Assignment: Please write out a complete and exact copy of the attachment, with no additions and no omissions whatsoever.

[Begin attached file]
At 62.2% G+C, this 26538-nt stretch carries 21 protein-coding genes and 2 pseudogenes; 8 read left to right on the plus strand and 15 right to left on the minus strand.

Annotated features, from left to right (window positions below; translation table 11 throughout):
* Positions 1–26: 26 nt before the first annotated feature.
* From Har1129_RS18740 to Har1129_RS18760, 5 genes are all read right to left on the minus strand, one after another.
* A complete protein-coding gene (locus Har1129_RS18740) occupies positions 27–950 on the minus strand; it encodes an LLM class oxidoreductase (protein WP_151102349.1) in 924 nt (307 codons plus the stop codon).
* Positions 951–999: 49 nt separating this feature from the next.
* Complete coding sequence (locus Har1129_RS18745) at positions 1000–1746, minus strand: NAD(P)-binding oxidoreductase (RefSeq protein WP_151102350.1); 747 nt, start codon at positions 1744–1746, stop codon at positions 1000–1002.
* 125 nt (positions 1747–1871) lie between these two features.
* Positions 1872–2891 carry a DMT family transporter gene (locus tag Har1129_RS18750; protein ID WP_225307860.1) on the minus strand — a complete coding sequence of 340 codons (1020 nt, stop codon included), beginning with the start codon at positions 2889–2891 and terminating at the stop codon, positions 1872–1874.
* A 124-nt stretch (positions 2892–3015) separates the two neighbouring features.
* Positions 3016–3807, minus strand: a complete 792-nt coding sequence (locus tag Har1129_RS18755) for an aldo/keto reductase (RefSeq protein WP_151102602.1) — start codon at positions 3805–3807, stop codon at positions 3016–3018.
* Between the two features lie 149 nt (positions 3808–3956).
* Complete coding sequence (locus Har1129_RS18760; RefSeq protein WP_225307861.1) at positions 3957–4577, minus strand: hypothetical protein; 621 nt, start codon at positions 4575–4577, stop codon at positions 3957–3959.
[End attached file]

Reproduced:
At 62.2% G+C, this 26538-nt stretch carries 21 protein-coding genes and 2 pseudogenes; 8 read left to right on the plus strand and 15 right to left on the minus strand.

Annotated features, from left to right (window positions below; translation table 11 throughout):
* Positions 1–26: 26 nt before the first annotated feature.
* From Har1129_RS18740 to Har1129_RS18760, 5 genes are all read right to left on the minus strand, one after another.
* A complete protein-coding gene (locus Har1129_RS18740) occupies positions 27–950 on the minus strand; it encodes an LLM class oxidoreductase (protein WP_151102349.1) in 924 nt (307 codons plus the stop codon).
* Positions 951–999: 49 nt separating this feature from the next.
* Complete coding sequence (locus Har1129_RS18745) at positions 1000–1746, minus strand: NAD(P)-binding oxidoreductase (RefSeq protein WP_151102350.1); 747 nt, start codon at positions 1744–1746, stop codon at positions 1000–1002.
* 125 nt (positions 1747–1871) lie between these two features.
* Positions 1872–2891 carry a DMT family transporter gene (locus tag Har1129_RS18750; protein ID WP_225307860.1) on the minus strand — a complete coding sequence of 340 codons (1020 nt, stop codon included), beginning with the start codon at positions 2889–2891 and terminating at the stop codon, positions 1872–1874.
* A 124-nt stretch (positions 2892–3015) separates the two neighbouring features.
* Positions 3016–3807, minus strand: a complete 792-nt coding sequence (locus tag Har1129_RS18755) for an aldo/keto reductase (RefSeq protein WP_151102602.1) — start codon at positions 3805–3807, stop codon at positions 3016–3018.
* Between the two features lie 149 nt (positions 3808–3956).
* Complete coding sequence (locus Har1129_RS18760; RefSeq protein WP_225307861.1) at positions 3957–4577, minus strand: hypothetical protein; 621 nt, start codon at positions 4575–4577, stop codon at positions 3957–3959.